Author's note: The following is an encore presentation of this blog, which originally was written on Christmas Eve in 2010. BizTimes Media and the author wish all of our readers a very merry Christmas and a peaceful and prosperous new year.┬á
Not to be confused with THE Christmas story, I would like to conclude the year with a Christmas story. And a lighthearted, silly little one at that, as a holiday diversion from the gritty issues of the day that are typically tackled in this space.
I'd like to go back to the day before Christmas Eve in 1997. As per usual, the December Wisconsin ground was covered with snow. And as per usual, I had put off a lot of Christmas errands that should have been done earlier in the month.
Perhaps the most important of those errands was taking our two sons, Justin (age 7 at the time) and James (age 4) to see Santa Claus. Now, it was down to crunch time. We're on the clock.
So, I'm driving down Layton Avenue toward Southridge Mall, where I'm told Santa awaits. I'm regretting it the entire time, as I know the line to see ol' Saint Nick is going to be long with lots of other children whose parents are procrastinators. The thought of standing in that line for an hour or two is dampening my holiday mojo. But you've got to do what you've got do...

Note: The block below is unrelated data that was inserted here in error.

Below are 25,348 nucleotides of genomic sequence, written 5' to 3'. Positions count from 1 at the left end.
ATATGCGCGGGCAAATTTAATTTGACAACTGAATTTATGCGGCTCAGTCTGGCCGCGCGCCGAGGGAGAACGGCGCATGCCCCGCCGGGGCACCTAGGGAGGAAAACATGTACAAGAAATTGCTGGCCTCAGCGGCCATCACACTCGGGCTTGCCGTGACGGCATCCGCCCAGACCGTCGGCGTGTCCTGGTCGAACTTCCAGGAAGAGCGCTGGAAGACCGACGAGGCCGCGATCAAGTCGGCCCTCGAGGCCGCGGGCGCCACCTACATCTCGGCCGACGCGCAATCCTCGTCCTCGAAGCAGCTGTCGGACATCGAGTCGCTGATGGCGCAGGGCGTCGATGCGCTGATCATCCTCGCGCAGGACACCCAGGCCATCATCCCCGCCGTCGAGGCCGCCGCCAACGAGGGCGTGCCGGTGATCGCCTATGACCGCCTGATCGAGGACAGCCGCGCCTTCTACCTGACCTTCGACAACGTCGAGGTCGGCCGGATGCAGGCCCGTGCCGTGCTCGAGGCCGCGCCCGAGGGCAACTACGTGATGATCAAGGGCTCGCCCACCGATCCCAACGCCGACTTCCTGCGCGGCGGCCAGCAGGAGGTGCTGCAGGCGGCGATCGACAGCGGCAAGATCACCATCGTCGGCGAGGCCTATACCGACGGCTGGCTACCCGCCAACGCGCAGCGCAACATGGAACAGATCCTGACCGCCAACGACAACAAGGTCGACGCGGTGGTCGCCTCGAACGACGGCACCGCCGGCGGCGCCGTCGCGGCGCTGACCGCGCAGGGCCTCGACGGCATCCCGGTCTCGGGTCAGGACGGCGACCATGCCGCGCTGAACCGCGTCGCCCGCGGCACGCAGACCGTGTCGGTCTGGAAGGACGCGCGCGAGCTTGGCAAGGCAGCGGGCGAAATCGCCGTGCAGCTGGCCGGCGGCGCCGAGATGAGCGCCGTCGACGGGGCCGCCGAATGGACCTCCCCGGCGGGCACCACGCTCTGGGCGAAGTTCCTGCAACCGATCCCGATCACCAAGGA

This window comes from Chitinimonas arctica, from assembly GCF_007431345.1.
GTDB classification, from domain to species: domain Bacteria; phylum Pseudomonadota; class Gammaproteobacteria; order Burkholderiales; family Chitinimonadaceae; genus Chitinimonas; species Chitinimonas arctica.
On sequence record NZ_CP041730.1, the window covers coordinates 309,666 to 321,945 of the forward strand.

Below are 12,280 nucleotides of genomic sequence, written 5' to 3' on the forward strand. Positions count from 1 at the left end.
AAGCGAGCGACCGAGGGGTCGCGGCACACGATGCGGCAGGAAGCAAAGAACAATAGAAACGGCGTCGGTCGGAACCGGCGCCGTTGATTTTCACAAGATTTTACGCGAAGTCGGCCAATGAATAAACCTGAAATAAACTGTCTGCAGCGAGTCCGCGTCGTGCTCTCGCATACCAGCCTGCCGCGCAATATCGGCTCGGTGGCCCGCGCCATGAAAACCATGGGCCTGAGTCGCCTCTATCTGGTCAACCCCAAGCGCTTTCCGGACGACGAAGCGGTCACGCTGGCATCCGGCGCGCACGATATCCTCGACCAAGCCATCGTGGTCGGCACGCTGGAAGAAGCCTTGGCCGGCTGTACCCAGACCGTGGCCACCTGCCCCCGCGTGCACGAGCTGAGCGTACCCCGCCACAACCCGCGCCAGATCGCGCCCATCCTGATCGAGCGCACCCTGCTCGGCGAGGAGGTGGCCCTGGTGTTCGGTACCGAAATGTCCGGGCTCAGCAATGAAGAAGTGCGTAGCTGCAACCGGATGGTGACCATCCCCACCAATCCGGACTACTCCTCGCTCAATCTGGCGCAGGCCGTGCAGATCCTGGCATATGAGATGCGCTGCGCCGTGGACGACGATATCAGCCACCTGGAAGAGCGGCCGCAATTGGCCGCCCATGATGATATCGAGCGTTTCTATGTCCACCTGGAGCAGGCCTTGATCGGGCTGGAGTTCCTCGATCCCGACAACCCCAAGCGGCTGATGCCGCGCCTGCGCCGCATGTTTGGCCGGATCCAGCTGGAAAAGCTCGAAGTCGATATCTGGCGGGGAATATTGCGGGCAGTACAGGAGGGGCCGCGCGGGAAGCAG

We're stopped at the traffic light, about five blocks from the mall, when Justin suddenly yells from the back seat, "Dad, there's Santa!" His brother sits up straight in his car seat and screams, "Santa!" The boys are giggling with glee.
Confused, I look out the window, and what do I see? Not eight tiny reindeer, mind you.
Nope, I see Santa. He's standing in a vacant parking lot full of Christmas trees for sale.
Santa is commiserating with the guys at the Christmas tree stand.
The light is still red. My mind wanders. "Hey, wait a minute," my inner voice tells myself. "The boys think that guy is Santa. The guy is dressed in a Santa suit, replete with the beard. I'll bet if I just pull in there, the guy will cowboy up and become Santa indeed. The boys will tell him what they want for Christmas. No lines. No mall. We'll be outta here in a couple minutes. Done deal."
Time to call an audible. I pull into the parking lot. I unbuckle the boys. They make a bee line for the guy in the Santa suit. The guy is confused at first. As I get closer, I give him a wink.
The guy bends down to speak to my fellas at their level. As he does, I see he's got a flask in one hand, a cigar in the other and a half-opened package of beef jerky is hanging out of one of his pockets. The guy reeks like a toxic musk of brandy, cigar smoke and Lord knows what else. And his suit could use a trip to the dry cleaners.
But for this moment, he is Santa. And he asks all the right questions. He even says, "Ho! Ho! Ho!"
Moments later, my boys are back in the minivan, and I'm driving away with a smug smile on my face. And the beauty of it is I'm driving home, not to the mall. A few minutes later, we return home, and my wife, Kristi, asks, "Well, did the boys see Santa?"
"Oh they sure did!" I reply.
They sure did. And to this day, I owe Santa one.
Merry Christmas to all and to all a good-night!
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